Which isn’t to say there’s a dearth of amazing, thought-provoking, gender-positive (or race-positive, or sex-positive) fantasy available for consumption. Certainly, there’s less of it than the alternative, if only by dint of historical volume; but even so, there’s definitely been a recent surge of awesome into the market. But simply by virtue of being in a minority, such works are overwhelmingly (and rightly) conscious of their status as counteragents. As many recent arguments have shown, there’s a demonstrable schism in SFF between those who view the racial, social and sexual homogeneity of the classics as being integral to the genre, and those who argue actively for the importance of diversity and the respectful representation of a wider range of cultures, characters and settings; and though the latter argument has considerable traction, the former still tends to represent the base fantastic default. As a result, while both positions are fundamentally representative of different political stances, members of the former camp tend to think this is only true of their opponents: by their definition, the traditional position must also be an inherently neutral one. According to this logic, then, politics cannot be subconsciously enforced through narrative: if no political judgement was intended, then none can be rightly taken. By contrast, actively seeking to incorporate one’s politics into one’s writing is unambiguously a political act – and therefore the antithesis of neutrality. And as the default is deemed to be neutral rather than equally political, then consciously political writers aren’t seen to be redressing a narrative imbalance, but rather needlessly seeking to create one.

That being so, the concept of light or easy reading is suddenly cast in a whole new perspective. If, not unreasonably, we classify such light novels as being stories which exist primarily to entertain, and whose base construction and principles are deemed to be uncontroversial when measured against the genre’s traditional values – stories which, by implication and intention, should be fun and easy to read – then what we’re also saying is that, in an overwhelming number of instances, such light stories are also traditional stories. Because if we accept that political SFF novels are written, not just to entertain, but to subvert both our real world expectations and the traditions of genre, then to a certain extent – or at least, to a certain readership – they cannot possibly qualify as light, because the act of being consciously political disqualifies them. By dint of striving to change or challenge our assumptions, such stories actively encourage introspection in ways that, quite arguably, light books don’t. Which isn’t to say that traditional novels can’t be complex or introspective – clearly, many of them are. But the whole point of default narrative settings – of elements which, by virtue of their traditional weight, can exist in a story unchallenged – is that the audience isn’t meant to question them. Instead, we’re simply meant to be carried along by the novel, engaging in a purely escapist or entertaining narrative – and as a process, that state of passive, unintrospective enjoyment is exactly what light stories are  meant to invoke.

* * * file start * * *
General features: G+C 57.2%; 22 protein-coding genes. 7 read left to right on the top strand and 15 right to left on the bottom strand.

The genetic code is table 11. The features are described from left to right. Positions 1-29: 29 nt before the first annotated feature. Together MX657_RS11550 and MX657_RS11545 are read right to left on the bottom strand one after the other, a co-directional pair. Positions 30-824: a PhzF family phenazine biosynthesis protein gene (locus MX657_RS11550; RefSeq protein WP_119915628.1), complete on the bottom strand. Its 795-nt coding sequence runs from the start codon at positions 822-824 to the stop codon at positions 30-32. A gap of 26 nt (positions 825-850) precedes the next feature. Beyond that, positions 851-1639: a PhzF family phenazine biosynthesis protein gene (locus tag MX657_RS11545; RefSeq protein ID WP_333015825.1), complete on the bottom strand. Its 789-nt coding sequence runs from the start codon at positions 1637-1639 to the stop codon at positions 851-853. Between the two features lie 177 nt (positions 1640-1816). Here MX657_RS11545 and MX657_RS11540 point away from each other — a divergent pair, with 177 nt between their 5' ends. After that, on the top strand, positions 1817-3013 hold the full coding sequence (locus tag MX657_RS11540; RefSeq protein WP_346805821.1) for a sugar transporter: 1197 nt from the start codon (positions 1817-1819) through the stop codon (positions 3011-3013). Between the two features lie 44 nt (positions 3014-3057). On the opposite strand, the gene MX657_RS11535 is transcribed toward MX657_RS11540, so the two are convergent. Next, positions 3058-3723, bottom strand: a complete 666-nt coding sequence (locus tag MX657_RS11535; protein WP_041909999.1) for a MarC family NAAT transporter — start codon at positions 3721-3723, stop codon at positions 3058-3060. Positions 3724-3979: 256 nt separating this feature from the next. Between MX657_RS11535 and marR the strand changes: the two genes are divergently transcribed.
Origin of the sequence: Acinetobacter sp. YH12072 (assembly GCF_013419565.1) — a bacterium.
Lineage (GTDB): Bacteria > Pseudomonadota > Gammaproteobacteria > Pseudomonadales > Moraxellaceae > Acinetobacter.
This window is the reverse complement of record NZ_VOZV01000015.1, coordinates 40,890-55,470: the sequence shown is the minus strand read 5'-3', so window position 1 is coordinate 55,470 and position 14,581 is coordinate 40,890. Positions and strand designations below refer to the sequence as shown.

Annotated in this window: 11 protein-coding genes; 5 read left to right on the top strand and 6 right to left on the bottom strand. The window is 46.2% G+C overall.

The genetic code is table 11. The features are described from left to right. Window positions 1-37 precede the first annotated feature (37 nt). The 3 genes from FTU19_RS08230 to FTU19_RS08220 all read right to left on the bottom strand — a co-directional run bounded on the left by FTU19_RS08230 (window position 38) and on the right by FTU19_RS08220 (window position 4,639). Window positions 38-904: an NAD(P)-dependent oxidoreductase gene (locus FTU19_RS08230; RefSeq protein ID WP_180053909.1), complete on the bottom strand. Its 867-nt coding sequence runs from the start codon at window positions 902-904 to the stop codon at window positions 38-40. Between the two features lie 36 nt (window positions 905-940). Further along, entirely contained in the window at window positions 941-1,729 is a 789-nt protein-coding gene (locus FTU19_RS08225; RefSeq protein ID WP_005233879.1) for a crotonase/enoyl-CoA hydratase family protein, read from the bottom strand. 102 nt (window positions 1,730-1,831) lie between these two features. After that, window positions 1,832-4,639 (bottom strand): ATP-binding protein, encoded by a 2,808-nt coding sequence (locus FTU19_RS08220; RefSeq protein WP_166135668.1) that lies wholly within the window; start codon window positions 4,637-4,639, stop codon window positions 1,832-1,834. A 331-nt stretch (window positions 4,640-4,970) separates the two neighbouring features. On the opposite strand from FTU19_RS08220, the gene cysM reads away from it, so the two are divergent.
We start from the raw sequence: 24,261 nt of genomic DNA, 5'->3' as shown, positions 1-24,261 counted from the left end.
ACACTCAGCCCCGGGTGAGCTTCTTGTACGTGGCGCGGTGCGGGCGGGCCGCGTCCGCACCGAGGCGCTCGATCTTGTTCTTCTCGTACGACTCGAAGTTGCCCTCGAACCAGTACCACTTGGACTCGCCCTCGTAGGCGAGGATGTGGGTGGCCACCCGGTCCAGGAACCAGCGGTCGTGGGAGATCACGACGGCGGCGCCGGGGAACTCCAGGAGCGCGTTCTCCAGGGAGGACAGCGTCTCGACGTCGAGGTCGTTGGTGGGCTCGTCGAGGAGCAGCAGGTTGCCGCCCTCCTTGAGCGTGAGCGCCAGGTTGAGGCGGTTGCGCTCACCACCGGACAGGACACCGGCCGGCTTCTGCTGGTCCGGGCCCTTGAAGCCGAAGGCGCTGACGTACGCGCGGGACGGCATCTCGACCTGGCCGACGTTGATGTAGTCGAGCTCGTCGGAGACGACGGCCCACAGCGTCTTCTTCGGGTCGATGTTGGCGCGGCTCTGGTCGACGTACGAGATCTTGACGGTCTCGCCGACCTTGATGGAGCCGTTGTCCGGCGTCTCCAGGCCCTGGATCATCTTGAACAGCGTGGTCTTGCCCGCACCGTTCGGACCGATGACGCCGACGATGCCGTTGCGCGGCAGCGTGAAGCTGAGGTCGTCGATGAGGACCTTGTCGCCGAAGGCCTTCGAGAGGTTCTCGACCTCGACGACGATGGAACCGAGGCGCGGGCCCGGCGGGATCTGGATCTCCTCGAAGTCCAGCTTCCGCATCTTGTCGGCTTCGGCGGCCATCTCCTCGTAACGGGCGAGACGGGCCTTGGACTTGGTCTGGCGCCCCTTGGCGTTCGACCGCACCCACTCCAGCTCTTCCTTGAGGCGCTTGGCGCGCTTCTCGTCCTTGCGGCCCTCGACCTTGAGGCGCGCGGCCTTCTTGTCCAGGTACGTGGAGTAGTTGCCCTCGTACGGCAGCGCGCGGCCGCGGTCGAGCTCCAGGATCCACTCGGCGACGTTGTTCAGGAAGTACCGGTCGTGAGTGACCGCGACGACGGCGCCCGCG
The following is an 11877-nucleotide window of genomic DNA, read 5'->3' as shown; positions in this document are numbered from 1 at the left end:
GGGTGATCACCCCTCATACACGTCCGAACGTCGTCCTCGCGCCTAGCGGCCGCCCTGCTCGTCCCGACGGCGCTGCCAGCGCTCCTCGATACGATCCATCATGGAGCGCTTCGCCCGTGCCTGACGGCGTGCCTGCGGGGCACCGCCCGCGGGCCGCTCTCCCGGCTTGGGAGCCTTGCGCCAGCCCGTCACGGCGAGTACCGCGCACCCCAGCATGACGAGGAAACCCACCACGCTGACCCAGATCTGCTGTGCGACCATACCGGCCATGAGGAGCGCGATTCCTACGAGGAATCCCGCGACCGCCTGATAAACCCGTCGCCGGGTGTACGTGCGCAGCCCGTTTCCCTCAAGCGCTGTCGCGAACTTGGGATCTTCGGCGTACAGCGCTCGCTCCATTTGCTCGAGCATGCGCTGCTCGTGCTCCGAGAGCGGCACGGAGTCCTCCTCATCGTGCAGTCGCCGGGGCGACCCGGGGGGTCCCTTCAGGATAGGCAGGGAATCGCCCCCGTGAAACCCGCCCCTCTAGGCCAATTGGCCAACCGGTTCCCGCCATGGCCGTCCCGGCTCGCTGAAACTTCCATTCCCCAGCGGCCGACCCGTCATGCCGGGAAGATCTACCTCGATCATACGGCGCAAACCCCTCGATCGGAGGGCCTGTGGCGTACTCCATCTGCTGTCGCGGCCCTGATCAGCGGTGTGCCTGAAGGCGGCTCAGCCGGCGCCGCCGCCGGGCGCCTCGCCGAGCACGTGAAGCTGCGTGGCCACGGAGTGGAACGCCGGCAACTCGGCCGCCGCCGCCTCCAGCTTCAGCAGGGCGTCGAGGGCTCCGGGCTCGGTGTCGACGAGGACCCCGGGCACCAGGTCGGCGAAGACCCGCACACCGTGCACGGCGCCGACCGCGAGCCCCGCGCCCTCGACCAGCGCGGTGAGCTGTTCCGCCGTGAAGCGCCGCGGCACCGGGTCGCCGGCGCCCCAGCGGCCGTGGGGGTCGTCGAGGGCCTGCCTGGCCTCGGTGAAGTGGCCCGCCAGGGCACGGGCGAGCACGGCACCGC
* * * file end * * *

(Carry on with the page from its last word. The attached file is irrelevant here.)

This, then, is my epiphany: that all too often, describing an SFF novel as easy reading is functionally synonymous with describing it as traditional, in the very specific sense that, by definition, easy novels are neither subversive nor politically difficult. Which is why my current search for easy reading has resulted in so many failures and a significant loss of tolerance: because invariably, the light books I’ve picked up have been written in the belief that certain of their default settings, which I find to be both irksome and problematic, are inherently and inoffensively neutral. And because I disagree, it’s impossible to be passively carried along by the story: instead, I wind up reading actively, angrily, in a way that the author doubtless never intended. Under those circumstances, trying to find a light novel to read has proved virtually impossible. By definition, stories which don’t employ the traditional defaults tend overwhelmingly to be challenging and complex, while novels which do are either intentionally cerebral or unintentionally aggravating.

And that, to cut a long story short, is why Sword of Fire and Sea so particularly caught my interest: because it manages to be that rare creature, an SFF read that neither exemplifies the traditional defaults nor strives for political significance beyond the simple fact of this divergence. It is, quite simply (and yet not so simply at all) an adventure story that neither demeans its female characters nor makes a narrative point about not having done so – a light, easy read that nonetheless isn’t traditional. And right now, that feels like the most refreshing thing in the world.

Comments
  1. Juan Manuel Pazos says:

    Your writing is just as amazing as it’s always been. Thank you. And I simpathize: can it really be so difficult to find escapist fun that’s not problematic? Are the options limited to the heady deconstruction of stereotypes or the fun but shallow paint by numbers? It’s certainly worrying that you feel like making excuses for what you’re reading in order to enjoy it, like “this was written in the 1950’s so some sexism is to be expected” or “the only black character has just been killed but I’m sure that’s an ironic commentary on horror movie tropes” or some such thing.

  2. Diatryma says: